By Kieron Gillen on August 18th, 2009 at 12:34 pm.
This is both impressive and – in the gaming space – unprecedented. In a move which echos Radiohead’s honesty box for the download of In Rainbows, Beautiful Game studios have announced that from now until release, if you pre-order the game, you can pay what you like. There’s a £2.50 transaction fee, but you can pay a penny on top of that and get the game. Crikey. The video which announced this and some assorted quick thoughts follow…
Well, it’s a ballsy move to say the least. It’s clearly an attempt to get people who would be fans of Football Manager to try their game. I’m not sure whether to read it as desperation (as in, they need people to play the game) or confidence, belief in the long game and trying to speed up the war of attrition which they spoke about in our recent interview. After all, if they didn’t believe they have something worth playing and that may secure a larger fanbase in future iterations if people would only give it a shot, why would they do a deal like this?
(Well, it’ll get press. But that’s not exactly enough.)
Actually, there is one route to future income from people lured in by this. To quote their page…
Championship Manager 2010 will also feature CM Season Live, also available to order through the Champ Man store, which is updated every month with real player data and information for the 2009/10 football season.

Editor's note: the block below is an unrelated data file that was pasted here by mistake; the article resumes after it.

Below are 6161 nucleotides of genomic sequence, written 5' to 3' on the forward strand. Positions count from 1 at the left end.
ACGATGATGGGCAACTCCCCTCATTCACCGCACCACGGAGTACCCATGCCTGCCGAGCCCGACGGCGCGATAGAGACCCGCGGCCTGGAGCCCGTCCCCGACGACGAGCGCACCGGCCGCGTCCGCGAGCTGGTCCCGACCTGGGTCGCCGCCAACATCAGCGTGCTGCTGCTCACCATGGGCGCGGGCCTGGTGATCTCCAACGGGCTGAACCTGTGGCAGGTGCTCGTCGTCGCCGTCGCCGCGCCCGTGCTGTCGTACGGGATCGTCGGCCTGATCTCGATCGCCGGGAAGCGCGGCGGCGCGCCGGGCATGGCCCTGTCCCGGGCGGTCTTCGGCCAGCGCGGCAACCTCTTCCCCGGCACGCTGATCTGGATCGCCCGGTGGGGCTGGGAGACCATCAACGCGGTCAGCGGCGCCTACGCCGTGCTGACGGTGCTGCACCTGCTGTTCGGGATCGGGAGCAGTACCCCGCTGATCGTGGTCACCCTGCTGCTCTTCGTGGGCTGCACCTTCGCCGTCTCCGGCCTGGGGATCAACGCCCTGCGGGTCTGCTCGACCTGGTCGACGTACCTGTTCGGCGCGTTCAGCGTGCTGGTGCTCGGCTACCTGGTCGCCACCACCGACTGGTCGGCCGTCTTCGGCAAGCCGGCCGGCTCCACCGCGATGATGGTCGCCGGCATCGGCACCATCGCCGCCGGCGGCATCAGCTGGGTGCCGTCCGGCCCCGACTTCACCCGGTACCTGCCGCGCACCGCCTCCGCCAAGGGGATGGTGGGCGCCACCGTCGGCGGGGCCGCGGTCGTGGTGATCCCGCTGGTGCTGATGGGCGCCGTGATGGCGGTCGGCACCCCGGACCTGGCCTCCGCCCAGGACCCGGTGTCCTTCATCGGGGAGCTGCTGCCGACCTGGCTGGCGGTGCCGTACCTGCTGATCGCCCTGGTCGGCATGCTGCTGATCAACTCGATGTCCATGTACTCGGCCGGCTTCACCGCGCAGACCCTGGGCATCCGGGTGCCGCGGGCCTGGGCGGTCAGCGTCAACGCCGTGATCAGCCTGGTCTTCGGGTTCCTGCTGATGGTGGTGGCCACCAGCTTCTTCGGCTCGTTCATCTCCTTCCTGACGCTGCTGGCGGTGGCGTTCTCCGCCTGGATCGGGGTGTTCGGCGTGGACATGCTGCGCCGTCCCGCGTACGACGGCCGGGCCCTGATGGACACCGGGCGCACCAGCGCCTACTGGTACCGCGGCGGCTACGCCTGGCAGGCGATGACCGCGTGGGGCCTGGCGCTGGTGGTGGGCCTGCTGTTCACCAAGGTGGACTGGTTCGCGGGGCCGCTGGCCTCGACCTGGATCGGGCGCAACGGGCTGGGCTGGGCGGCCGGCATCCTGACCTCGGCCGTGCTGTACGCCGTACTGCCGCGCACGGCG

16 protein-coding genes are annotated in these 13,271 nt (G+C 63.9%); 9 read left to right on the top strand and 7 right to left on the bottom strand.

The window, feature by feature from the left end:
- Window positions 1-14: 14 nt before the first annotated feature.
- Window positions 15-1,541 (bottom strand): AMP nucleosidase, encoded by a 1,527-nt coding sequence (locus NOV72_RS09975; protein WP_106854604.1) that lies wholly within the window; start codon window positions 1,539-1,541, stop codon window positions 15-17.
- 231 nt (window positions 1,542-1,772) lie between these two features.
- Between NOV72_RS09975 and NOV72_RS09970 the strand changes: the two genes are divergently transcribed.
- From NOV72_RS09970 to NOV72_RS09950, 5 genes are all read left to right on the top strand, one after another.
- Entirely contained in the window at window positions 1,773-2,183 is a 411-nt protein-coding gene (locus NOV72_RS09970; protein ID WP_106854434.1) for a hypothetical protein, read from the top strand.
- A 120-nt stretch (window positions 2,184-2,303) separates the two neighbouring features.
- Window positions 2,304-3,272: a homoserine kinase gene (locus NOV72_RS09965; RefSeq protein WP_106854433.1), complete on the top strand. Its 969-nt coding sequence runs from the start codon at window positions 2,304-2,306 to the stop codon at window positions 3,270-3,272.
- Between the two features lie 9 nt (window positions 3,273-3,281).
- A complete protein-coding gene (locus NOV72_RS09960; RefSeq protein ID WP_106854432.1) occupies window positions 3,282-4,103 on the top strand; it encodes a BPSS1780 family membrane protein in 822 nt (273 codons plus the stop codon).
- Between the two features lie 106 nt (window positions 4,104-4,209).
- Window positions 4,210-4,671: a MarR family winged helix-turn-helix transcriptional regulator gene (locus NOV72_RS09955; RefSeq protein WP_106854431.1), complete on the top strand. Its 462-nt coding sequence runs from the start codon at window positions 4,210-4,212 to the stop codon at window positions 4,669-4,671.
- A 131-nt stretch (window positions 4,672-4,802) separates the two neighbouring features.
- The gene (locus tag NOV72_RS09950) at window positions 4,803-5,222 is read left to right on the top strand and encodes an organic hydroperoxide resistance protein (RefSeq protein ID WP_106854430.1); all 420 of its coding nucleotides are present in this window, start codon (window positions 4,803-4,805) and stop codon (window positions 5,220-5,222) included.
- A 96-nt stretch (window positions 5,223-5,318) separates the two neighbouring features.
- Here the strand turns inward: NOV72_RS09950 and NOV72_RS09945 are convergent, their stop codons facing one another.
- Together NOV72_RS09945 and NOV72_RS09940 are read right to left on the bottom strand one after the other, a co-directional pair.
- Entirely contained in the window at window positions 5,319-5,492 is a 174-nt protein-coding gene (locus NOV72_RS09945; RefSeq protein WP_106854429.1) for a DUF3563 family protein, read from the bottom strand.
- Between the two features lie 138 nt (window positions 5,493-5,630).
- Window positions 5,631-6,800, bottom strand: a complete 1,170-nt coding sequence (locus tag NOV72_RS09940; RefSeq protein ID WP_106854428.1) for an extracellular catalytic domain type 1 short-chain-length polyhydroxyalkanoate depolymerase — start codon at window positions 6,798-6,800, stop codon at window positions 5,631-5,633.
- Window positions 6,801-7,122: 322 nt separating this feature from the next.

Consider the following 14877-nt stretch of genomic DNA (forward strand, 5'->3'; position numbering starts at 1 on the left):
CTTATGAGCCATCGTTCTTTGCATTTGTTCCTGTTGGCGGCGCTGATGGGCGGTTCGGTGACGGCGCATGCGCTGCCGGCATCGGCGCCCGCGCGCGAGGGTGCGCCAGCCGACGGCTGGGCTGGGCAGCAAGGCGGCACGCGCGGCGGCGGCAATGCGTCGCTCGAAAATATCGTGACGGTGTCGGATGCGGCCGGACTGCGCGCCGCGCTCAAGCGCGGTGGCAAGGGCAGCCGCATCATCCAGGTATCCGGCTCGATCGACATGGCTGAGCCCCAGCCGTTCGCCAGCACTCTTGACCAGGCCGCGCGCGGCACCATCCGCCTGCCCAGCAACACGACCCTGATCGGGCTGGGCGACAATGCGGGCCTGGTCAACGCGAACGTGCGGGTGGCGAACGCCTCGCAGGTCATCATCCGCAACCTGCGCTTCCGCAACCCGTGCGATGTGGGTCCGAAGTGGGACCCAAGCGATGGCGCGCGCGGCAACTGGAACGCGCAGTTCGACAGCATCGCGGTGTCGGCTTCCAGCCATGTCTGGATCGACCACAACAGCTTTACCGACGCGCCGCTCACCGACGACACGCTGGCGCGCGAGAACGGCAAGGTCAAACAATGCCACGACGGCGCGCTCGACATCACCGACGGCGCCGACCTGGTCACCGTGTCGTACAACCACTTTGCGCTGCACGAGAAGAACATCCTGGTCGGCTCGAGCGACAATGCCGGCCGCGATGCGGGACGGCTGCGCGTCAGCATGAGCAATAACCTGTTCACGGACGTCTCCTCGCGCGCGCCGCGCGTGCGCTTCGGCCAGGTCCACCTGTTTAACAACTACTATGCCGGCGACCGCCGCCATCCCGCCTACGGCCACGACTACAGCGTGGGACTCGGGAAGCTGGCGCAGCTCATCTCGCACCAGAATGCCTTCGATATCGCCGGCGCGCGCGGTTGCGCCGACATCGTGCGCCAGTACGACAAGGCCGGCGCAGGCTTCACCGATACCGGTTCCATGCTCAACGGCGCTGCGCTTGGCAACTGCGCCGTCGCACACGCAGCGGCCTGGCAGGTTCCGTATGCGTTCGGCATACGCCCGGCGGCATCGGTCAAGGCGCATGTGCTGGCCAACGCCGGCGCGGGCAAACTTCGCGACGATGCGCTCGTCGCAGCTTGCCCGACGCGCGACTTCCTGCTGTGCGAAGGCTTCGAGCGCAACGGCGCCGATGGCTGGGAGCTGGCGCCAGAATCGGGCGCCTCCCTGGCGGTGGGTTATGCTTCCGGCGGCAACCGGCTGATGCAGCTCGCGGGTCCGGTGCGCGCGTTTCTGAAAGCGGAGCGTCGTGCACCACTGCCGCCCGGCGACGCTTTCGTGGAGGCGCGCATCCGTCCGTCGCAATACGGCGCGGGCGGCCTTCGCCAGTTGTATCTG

CM Season Live is additional downloadable content, available at just £5 for 6 updates, including all the latest statistics, scores, competition standings, player transfers, player stats, bookings and major injuries plus much more from the 10 leading countries in Europe and can be downloaded directly to the game throughout the season.
In other words, there is a revenue source from people who buy the game on the cheap. That said, it’s still an insanely brave move for a publisher. I’d have thought it’ll mostly cannibalise their already-hardcore fanbase who would have bought the game full price happily. The thing to note there would be the offer is actually solely through their own site and digital download service. As such, like Radiohead, whatever money is given to them is all in their pocket. By dodging a retailer middle-man, it keeps the maximum amount of the cash.
Anyway. Cripes. What do people think? And, this really begs the question: if given the option to pay whatever you want for a game, how much would you pay?